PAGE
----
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Silus
2011-10-21, 03:50 AM
Ok, so I was wondering how ya'll deal with your characters getting wises, and your thoughts in general on wishes.

For me, in the few times that I've gotten to use wishes, I've tried wording them as extensively as I could to cancel out an DM meddling. Like if I said "I wish for a Holy Avenger", then the DM may get smart with me and give me an NPC that is a "Holy Avenger". Or teleport me to an NPC with the sword. Or make it cursed. Or other dickish things one could do. Usually though this tends to tick off the DM and the players....

On the whole, I'm not real fond of wishes. They end up boing so limited....

Mikeavelli
2011-10-21, 03:55 AM
The intentional ******* over of wishes was codified in the 2nd edition rules like so much other cancer.

The 3.x system of having certain things the Wish spell can do without any creative reinterpretation works well. Most of the time if a player wants to do something outside the bounds of a wish, they'll straight up ask, "Can I do this with a wish?" - and I'll answer them yes or no.

This is because my group, like you, have realized that everyone has already learned the "be careful what you wish for" aesop.

Kol Korran
2011-10-21, 04:22 AM
my general approach as Dm is "wishes are powerful, and should o powerful things, with in reason" so i try to have the wish work more as intended rather than worded i find word lawyering over 9th level spells silly and counter to the point. the spell should feel fun. however:
- wishes gained by plot reasons and or/ before their time (efreeti?) do need to take into account the will of wish giver.
- i may use unspecified parameters to make the wish reasonable in power (powerful, but not uber powerful)
- if the player is deliberately trying to screw things over, i will subvert the wish ain the most aweful ways, wording or not. we have a gentlemen agreement- i let you have your fun, as long as you don't try to screw everything over (unless of course, that's the point of the game)

that's my philosophy at least. my group (as player or DM) never reached such levels for it to become relevant yet, other than a few minor incidents.

Xiander
2011-10-21, 04:38 AM
I believe that the problem with wishes is that everyone realize that they can be very game-breaking if the GM does not stay alert and make sure not to just grant his players whatever they wish for.
The problem is that GMs tend to overreact. Many GMs will punish players harshly for wishing for anything not on the list of safe wishes, which is sad, as it destroys the possibility for doing coll but non-game-breaking stuff with the wish.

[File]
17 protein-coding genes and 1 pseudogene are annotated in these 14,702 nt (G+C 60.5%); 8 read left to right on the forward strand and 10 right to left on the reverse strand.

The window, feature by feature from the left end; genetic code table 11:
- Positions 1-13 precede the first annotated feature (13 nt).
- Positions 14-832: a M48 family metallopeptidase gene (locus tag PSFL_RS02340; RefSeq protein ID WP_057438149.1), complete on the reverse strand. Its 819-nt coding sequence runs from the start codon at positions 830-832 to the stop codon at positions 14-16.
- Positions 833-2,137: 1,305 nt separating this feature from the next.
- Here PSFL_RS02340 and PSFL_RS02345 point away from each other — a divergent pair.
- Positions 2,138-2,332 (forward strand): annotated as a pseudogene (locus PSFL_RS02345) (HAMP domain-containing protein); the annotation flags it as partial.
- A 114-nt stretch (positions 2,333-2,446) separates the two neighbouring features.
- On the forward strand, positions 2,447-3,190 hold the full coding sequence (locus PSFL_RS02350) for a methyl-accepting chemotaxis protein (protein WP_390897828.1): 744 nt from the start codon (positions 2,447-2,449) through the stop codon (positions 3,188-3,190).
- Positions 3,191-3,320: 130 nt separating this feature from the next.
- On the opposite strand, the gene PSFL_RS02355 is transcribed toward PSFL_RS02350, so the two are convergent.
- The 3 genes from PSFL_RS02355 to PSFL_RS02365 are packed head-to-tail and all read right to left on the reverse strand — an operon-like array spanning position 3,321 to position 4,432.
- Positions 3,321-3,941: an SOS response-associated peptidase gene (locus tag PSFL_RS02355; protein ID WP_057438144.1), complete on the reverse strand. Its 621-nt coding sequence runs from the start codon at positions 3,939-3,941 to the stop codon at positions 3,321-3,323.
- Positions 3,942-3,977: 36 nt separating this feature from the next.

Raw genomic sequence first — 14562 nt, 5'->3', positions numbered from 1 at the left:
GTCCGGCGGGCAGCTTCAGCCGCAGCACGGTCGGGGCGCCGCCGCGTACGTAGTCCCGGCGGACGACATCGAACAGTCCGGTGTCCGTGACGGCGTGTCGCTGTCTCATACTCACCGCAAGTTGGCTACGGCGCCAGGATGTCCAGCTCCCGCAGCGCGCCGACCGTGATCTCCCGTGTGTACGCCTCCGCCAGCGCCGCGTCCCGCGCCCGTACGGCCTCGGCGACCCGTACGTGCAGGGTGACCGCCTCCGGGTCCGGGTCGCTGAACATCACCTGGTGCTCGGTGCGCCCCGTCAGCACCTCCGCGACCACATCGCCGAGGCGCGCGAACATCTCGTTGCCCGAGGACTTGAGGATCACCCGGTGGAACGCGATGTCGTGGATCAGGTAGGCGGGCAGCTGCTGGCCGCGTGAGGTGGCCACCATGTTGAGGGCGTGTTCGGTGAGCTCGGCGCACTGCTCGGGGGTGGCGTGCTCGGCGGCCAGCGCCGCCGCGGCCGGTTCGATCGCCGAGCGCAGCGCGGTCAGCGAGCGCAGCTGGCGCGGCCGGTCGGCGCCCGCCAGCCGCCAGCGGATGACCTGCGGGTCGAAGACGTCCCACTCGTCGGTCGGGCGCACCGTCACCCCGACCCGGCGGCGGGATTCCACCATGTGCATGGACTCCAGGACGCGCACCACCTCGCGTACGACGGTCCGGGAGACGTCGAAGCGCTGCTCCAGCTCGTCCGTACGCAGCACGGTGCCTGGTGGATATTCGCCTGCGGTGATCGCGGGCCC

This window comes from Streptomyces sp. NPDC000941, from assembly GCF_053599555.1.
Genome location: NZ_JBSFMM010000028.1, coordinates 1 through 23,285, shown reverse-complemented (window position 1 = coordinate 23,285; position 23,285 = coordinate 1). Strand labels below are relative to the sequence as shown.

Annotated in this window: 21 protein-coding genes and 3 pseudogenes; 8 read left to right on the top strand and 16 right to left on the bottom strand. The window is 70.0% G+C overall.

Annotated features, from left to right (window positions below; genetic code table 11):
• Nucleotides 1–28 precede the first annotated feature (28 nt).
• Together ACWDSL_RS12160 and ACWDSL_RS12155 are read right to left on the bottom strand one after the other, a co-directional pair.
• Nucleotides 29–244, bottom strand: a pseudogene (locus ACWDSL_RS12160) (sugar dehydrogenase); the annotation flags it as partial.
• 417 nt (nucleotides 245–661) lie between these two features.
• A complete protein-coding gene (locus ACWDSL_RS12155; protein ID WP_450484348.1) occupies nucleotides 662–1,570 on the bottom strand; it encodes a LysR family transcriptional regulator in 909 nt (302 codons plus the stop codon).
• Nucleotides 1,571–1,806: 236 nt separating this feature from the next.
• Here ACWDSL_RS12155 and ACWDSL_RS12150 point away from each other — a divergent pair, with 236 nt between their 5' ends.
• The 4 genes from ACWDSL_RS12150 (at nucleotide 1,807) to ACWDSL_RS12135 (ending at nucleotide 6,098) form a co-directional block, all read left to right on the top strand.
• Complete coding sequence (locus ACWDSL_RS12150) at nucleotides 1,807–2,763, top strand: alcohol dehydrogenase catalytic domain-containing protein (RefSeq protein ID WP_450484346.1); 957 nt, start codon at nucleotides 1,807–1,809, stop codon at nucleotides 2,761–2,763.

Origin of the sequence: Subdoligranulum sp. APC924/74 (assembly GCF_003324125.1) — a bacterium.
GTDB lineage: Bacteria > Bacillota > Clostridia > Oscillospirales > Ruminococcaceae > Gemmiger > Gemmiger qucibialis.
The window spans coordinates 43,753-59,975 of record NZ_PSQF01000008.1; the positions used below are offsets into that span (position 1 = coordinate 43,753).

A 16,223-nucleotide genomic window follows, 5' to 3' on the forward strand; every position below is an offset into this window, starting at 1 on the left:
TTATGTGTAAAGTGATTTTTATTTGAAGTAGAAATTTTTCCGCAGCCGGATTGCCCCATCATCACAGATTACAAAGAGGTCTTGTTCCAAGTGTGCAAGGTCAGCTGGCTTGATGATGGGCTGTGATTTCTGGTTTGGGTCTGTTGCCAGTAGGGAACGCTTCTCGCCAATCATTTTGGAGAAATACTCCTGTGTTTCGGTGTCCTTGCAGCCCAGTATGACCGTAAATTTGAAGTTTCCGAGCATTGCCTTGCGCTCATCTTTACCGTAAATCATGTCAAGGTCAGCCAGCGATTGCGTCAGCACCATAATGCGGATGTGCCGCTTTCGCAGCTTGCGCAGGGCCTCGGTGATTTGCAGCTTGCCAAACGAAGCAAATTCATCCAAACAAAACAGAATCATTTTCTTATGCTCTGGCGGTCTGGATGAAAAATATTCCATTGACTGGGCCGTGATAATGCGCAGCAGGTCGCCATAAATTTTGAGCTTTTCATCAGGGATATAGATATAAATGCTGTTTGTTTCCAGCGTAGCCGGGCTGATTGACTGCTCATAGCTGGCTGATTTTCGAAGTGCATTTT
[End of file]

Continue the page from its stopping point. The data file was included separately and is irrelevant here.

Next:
As an example, one of the things players often try to achieve through wishing is immortality, and I have seen many creative ways of screwing this up. Okay, any GM would recognize that making the player immortal in the sense that he cannot be killed by any means is problematic. So how should a GM react to a wish for immortality?
He could turn the character into a statue as per stone to flesh, there, you won't ever die, but you are screwed, that will teach you to try and break my game. This approach is what makes a lot of people wary of wishes. In essence it's a bad approach, because it punishes the player without givving him anything in return.
A better way to react would be to grant the wish partially by making the character stop aging. Congratulations! You can live forever, provided you don't get killed. The knee-jerk response to this is to go: "but that is completely overpowered". To which i say: no it's not. I could have asked for a magic item worth 25000, and you would have had to give it to me without complains. That would have given me a far more noticeable advantage in the plot. This just makes my character special.

In short: I see no reason not to work with the players to make wishing interesting, instead of trying to punish them for daring to make use of that part of the game.

Callos_DeTerran
2011-10-21, 08:11 AM
I've only had to deal with wishes twice now, but I do follow a very simple set of questions on what effect happens...

-Does it fall on the 'safe' parts of the wish spell?
-If not, will it break the game in some manner?
-Is it cool?
-Can it be subverted without being actively harmful?
-If it does break the game and isn't cool, how can it become harmful so the PC doesn't think to try it again with just more legalese?